Kate Hudson and Fergie tie in the my contest for whose character least deserves a musical number. I have to give it to Hudson, as her song is more annoying and likely to stick in your head and she is in all of two scenes. Why give a character a song if they have nothing to say and the song does nothing to advance the story? A musical only works if the music ties into the story and has emotional resonance for the characters. This only happens a few times, as director Rob Marshal (Chicago) tries to use that film's trick of compartmentalizing the music again. It doesn't work as well in Nine as it did in Chicago. At times, the other world music and the real-world dialog even fight each other for supremacy. You'll find yourself quickly rooting for the music as the dialog is often dull.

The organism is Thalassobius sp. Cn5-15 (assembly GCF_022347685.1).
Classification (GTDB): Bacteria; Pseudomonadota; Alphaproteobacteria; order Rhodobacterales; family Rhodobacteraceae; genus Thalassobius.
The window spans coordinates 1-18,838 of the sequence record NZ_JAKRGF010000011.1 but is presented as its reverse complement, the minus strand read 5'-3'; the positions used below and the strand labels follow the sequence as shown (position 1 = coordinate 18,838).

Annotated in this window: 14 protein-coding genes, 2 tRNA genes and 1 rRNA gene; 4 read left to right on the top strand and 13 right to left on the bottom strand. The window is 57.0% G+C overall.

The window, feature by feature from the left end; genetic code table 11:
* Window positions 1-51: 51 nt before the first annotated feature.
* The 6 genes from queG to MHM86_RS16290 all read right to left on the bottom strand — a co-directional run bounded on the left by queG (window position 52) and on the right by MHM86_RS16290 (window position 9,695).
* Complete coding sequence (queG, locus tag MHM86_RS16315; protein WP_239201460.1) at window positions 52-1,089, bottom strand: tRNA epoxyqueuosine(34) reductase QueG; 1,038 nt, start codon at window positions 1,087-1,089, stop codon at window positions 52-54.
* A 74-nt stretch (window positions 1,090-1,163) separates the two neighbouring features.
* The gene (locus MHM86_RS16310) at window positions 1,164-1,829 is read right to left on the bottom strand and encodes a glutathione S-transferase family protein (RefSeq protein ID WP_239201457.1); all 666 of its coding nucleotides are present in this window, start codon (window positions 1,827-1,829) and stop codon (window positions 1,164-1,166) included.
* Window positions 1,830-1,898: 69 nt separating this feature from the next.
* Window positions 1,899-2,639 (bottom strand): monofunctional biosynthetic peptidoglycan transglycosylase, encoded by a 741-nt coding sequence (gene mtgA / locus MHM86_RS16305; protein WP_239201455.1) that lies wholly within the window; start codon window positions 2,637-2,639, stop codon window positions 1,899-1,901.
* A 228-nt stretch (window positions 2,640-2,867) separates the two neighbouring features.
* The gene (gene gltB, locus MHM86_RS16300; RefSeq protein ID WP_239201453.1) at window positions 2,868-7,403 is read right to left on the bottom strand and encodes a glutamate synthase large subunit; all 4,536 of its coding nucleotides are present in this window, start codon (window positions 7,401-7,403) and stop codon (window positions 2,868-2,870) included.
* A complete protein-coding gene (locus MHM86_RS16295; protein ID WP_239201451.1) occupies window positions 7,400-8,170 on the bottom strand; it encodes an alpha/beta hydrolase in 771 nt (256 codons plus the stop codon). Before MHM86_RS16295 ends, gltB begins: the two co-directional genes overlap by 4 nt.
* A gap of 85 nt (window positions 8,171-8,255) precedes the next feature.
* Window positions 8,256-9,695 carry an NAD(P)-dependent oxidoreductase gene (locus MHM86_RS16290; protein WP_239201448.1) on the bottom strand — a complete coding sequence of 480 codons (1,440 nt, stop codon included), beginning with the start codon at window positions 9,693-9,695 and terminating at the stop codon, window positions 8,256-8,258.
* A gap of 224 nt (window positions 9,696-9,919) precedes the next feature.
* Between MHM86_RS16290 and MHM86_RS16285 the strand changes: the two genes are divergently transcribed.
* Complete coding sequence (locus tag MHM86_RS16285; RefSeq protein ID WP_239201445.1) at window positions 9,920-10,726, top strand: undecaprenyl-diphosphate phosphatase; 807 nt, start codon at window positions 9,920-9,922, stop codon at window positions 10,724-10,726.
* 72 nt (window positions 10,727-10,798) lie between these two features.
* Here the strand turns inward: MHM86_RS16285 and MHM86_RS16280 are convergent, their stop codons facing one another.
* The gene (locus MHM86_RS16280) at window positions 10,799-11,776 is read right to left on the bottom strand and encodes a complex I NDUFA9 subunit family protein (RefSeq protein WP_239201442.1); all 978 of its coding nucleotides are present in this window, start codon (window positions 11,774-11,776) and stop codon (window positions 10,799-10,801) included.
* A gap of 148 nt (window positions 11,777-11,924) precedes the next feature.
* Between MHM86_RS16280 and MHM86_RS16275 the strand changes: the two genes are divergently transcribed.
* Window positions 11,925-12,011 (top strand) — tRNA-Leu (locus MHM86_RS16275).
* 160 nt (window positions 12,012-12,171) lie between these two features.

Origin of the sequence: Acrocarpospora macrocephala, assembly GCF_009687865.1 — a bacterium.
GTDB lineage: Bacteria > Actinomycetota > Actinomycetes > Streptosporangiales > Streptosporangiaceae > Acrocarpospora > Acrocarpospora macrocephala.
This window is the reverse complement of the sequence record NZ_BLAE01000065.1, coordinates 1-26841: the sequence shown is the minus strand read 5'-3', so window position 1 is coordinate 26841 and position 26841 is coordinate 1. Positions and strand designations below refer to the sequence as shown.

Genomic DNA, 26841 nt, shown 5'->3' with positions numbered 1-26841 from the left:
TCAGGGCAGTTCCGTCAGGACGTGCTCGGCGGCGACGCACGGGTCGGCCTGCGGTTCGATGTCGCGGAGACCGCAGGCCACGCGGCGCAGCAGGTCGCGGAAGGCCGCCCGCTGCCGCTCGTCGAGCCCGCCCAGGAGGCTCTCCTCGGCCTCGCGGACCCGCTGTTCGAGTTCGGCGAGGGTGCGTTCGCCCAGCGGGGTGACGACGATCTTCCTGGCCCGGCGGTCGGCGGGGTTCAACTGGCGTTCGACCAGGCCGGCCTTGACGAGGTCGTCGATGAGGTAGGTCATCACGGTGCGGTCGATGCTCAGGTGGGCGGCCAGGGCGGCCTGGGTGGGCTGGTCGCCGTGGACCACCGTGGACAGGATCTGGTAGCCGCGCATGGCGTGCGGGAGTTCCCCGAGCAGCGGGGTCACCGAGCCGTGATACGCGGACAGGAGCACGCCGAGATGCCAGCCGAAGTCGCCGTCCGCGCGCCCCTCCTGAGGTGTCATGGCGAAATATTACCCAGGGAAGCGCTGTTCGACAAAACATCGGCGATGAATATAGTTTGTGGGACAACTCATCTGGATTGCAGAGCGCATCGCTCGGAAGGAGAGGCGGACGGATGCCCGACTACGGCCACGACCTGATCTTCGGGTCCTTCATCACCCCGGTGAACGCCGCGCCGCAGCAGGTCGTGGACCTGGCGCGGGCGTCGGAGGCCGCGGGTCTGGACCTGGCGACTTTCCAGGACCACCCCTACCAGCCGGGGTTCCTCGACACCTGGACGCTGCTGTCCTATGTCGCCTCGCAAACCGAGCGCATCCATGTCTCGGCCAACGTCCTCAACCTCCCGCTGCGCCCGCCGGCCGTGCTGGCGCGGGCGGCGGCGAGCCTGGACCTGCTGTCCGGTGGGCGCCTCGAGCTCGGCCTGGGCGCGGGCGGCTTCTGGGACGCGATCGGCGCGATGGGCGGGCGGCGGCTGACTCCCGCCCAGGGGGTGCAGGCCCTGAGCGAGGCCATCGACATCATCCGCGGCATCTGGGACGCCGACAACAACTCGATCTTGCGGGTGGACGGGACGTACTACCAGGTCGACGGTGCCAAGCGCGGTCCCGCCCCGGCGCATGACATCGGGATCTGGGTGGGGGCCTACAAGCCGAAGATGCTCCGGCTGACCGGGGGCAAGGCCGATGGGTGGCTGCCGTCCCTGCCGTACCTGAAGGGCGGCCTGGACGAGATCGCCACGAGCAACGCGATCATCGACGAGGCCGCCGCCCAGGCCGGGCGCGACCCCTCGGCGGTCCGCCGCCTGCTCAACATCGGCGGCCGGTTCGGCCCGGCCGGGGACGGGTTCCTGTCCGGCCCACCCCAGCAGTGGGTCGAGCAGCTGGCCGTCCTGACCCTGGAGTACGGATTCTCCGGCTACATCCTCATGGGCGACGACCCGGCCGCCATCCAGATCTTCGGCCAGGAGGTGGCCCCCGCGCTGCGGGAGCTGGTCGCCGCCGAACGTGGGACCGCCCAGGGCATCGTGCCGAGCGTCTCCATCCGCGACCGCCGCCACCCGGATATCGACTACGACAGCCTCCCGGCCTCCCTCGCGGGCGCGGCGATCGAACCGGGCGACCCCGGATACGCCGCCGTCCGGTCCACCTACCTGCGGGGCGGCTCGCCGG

Sidenote: This is the second musical of the last few years to cut the theme song(Sweeney Todd was the first). To future musical makers: Don't. There are so few catchy tunes in this that Nine would have benefited from it's theme song.

Nicole Kidman's screen time is mercifully short. Actually everyone's screen time is incredibly short. I'm having trouble remembering where the time went.

Fergie and Penelope Cruz shake their admirable ahem...assets and provide welcome eye candy. What is less welcome is when Judi Dench gets into the cleavage game as well, with a small presumably traumatized boy by her side as well. Blech. They're all game for singing but none of them are Broadway, though Fergie's voice is impressive. With the exception of Cottilaird, no one acts their songs. The casting by and large is easy to decipher. As "Nine" has such little appeal nationally, the filmmakers thought they'd crowd the stage with as many Oscar folk as possible. Director Rob Marshal (and the Golden Globe committee) would have you think he has made another Chicago. He has not. Nine gets a C.